This piece originally appeared in The New York Times Goal blog, on 2 June 2010. The link is here: http://goal.blogs.nytimes.com/2010/06/02/brazils-best-player-a-goalkeeper/
“Brazil’s Best Player: A Goalkeeper?”
How did this happen?
No, not Brazil’s ranking among the favorites to win the World Cup. That’s absolutely fine. No, I mean the other thing. How is it that arguably Brazil’s best player, the player possibly most crucial to their championship hopes, is its goalkeeper?
A revered Brazilian goalkeeper was once as rare as a tapdancing fish. Aside from Gilmar, who won the Jules Rimet Trophy in 1958 and 1962, the position has often been seen — somewhat unfairly — as Brazil’s weakest link. In a nation where so many players shine with their feet, those who distinguish themselves with their hands have been forever second-class.
Yet Júlio César — his name appropriate for someone who may soon conquer the globe — has changed all that. A 30-year old who plays for Internazionale of Milan, he was in 2009 voted the best goalkeeper in Italy’s first division, traditionally the world’s most defensive league. But that, though impressive, is not his greatest accolade. The greatest proof of César’s ability is that Jose Mourinho, the high priest of defensive parsimony, trusted him.
Mourinho built his team upon the shot-stopping of César. In 2009-10, Internazionale won a treble of Serie A, Coppa Italia and UEFA Champions League; in the latter tournament, Inter restricted Chelsea and Barcelona, who between them scored 201 goals in that year’s domestic leagues, to just three goals in four matches. This, by no coincidence, was a run that saw César at his most magnificent.
Perhaps, somewhere above South Africa, a ghost is giggling nervously to himself. Many years before the reign of César, in the 1940s and 1950s, Moacir Barbosa was once regarded as the world’s finest goalkeeper. However, his terrible error in the final match of the 1950 World Cup, in front of a record home crowd of 200,000, gave a 2-1 victory to Uruguay. The defeat gave rise to nationwide scenes akin to mourning, and Barbosa spent the rest of life as an outcast within his own country. Just weeks before his death, he remarked that “under Brazilian law, the maximum sentence is 30 years, but my imprisonment has been for 50 years.”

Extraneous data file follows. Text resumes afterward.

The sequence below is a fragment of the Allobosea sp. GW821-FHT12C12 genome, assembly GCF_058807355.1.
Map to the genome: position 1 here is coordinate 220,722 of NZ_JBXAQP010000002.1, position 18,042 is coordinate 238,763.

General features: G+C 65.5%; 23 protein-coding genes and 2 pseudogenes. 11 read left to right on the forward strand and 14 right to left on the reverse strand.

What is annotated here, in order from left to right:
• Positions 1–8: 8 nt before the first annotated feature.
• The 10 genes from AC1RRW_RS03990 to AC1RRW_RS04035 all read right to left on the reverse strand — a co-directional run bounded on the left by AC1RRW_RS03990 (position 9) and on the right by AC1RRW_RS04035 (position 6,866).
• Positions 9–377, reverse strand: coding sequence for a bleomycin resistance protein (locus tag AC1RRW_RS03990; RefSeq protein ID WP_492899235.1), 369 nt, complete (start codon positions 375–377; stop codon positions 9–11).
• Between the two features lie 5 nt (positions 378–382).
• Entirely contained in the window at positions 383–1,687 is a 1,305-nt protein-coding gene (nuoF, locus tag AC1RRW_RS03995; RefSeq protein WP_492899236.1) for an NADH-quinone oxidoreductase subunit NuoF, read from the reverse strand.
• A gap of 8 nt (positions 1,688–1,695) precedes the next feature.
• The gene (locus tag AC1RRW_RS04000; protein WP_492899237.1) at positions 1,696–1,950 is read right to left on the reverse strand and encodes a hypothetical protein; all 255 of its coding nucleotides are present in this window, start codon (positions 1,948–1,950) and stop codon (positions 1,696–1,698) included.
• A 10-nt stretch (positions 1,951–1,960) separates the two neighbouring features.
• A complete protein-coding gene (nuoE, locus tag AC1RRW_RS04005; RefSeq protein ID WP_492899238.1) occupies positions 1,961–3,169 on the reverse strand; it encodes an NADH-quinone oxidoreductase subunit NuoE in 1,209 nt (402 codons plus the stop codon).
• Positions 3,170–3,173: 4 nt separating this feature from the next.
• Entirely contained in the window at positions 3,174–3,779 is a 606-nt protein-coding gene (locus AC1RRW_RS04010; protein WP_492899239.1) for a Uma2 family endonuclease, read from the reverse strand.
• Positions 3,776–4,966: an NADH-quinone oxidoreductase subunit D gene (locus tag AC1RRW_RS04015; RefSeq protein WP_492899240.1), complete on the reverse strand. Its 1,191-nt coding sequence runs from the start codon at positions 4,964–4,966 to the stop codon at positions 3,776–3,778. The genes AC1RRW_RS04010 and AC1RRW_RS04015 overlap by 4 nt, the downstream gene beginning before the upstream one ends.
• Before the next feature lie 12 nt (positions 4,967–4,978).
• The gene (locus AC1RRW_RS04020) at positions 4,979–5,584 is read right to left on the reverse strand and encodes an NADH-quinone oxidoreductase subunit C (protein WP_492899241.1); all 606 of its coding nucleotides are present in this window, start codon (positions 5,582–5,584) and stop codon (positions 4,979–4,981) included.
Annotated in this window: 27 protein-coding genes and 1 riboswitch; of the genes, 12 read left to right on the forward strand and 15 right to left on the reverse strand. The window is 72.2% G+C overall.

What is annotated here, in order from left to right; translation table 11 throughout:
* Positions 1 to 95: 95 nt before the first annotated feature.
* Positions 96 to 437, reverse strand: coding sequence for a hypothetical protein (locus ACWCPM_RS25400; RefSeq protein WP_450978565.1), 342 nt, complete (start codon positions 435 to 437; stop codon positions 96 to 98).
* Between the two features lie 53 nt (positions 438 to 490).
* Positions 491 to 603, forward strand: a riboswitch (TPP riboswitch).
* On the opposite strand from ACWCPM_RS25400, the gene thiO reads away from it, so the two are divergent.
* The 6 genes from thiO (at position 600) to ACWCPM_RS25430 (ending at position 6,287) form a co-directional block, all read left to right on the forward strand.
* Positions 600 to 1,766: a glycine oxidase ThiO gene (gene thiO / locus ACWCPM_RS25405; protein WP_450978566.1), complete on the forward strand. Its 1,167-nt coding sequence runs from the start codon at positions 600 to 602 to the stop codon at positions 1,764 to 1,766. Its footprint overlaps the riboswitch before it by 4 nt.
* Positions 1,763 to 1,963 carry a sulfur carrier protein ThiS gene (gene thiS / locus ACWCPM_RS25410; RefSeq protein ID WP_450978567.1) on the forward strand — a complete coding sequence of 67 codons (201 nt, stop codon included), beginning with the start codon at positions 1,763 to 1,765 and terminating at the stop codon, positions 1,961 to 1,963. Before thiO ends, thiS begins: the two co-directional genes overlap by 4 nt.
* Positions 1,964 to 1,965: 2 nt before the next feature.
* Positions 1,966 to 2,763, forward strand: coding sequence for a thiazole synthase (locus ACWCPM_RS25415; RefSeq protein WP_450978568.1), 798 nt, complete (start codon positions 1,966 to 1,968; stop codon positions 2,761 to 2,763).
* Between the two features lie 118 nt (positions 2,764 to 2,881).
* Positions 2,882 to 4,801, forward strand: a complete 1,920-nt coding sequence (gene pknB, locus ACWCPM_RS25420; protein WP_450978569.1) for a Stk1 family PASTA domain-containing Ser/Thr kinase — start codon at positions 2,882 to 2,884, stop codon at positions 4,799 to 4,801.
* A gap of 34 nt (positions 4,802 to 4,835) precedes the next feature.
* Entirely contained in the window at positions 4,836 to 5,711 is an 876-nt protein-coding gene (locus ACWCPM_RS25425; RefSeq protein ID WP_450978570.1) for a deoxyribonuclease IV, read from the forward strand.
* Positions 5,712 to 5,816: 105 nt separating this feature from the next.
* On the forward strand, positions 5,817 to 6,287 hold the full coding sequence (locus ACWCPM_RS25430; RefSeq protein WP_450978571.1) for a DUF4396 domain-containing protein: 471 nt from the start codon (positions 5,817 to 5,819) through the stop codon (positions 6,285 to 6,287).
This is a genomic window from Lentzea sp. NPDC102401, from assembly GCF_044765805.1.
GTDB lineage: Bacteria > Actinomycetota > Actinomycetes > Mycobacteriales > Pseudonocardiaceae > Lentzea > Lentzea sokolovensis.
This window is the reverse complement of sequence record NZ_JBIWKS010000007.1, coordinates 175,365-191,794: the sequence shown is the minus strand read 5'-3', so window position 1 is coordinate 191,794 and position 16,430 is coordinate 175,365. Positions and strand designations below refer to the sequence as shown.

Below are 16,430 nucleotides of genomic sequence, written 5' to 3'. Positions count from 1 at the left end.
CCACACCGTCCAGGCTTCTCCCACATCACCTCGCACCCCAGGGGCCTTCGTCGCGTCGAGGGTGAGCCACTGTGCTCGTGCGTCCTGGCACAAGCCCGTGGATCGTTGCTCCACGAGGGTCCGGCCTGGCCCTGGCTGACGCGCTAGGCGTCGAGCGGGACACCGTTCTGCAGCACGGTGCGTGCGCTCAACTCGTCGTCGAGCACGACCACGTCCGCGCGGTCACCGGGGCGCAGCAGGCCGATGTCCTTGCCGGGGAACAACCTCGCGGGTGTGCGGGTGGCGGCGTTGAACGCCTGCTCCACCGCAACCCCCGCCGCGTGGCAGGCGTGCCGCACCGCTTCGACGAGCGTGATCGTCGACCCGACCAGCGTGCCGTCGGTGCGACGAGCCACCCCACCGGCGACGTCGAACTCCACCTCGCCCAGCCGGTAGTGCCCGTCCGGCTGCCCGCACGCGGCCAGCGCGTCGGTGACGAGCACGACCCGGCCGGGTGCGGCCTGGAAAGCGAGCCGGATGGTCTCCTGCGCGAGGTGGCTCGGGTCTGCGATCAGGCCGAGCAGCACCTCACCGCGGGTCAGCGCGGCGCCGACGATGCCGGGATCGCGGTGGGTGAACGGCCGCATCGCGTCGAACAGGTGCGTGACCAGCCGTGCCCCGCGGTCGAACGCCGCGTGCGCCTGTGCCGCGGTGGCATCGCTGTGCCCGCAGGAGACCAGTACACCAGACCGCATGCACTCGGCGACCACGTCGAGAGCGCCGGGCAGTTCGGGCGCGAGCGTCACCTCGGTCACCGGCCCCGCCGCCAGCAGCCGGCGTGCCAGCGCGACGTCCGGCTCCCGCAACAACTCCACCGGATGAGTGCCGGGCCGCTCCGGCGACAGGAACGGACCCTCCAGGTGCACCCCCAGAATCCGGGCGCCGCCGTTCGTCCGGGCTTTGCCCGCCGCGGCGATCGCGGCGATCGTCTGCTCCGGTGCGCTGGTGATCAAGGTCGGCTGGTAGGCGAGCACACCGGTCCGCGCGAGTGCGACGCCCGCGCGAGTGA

In Roman times, a triumphant general would parade round his ecstatic city for a day, supposedly accompanied by a slave whose job it was to whisper in his ear that he was only mortal. Maybe, following César’s momentous club season, Barbosa’s ghost would like to whisper something similar, knowing how swiftly football’s fates can turn.
For the moment, though, these are remarkable times. Four years ago, few would have wagered that, on the eve of the 2010 World Cup, Robinho would have fallen so woefully short of his erstwhile billing as “the new Pelé.” Fewer still would have wagered that Kaka would be emerging from perhaps the most ineffectual season of his stellar career. And fewest of all would have argued passionately that, in the Brazil team, the position of goalkeeper would be no longer one of irony, but one of iron.